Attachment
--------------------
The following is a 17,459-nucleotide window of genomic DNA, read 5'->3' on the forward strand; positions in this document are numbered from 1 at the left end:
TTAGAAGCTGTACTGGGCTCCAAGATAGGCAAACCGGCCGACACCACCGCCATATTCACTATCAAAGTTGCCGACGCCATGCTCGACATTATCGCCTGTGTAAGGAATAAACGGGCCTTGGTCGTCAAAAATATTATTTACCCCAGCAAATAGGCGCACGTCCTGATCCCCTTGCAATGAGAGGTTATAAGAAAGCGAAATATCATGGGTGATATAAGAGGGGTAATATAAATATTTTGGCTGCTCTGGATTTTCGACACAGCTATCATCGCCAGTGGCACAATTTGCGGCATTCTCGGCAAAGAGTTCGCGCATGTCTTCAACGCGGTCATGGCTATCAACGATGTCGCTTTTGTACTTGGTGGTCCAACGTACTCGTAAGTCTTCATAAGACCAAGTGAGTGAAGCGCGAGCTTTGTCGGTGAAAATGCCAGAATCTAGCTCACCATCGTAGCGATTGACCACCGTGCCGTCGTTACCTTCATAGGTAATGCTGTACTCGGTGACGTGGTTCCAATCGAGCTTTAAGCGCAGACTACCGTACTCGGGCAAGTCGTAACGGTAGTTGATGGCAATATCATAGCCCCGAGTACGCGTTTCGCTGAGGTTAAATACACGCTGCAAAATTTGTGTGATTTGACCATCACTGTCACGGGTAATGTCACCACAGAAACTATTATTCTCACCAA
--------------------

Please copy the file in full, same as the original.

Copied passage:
The following is a 17,459-nucleotide window of genomic DNA, read 5'->3' on the forward strand; positions in this document are numbered from 1 at the left end:
TTAGAAGCTGTACTGGGCTCCAAGATAGGCAAACCGGCCGACACCACCGCCATATTCACTATCAAAGTTGCCGACGCCATGCTCGACATTATCGCCTGTGTAAGGAATAAACGGGCCTTGGTCGTCAAAAATATTATTTACCCCAGCAAATAGGCGCACGTCCTGATCCCCTTGCAATGAGAGGTTATAAGAAAGCGAAATATCATGGGTGATATAAGAGGGGTAATATAAATATTTTGGCTGCTCTGGATTTTCGACACAGCTATCATCGCCAGTGGCACAATTTGCGGCATTCTCGGCAAAGAGTTCGCGCATGTCTTCAACGCGGTCATGGCTATCAACGATGTCGCTTTTGTACTTGGTGGTCCAACGTACTCGTAAGTCTTCATAAGACCAAGTGAGTGAAGCGCGAGCTTTGTCGGTGAAAATGCCAGAATCTAGCTCACCATCGTAGCGATTGACCACCGTGCCGTCGTTACCTTCATAGGTAATGCTGTACTCGGTGACGTGGTTCCAATCGAGCTTTAAGCGCAGACTACCGTACTCGGGCAAGTCGTAACGGTAGTTGATGGCAATATCATAGCCCCGAGTACGCGTTTCGCTGAGGTTAAATACACGCTGCAAAATTTGTGTGATTTGACCATCACTGTCACGGGTAATGTCACCACAGAAACTATTATTCTCACCAA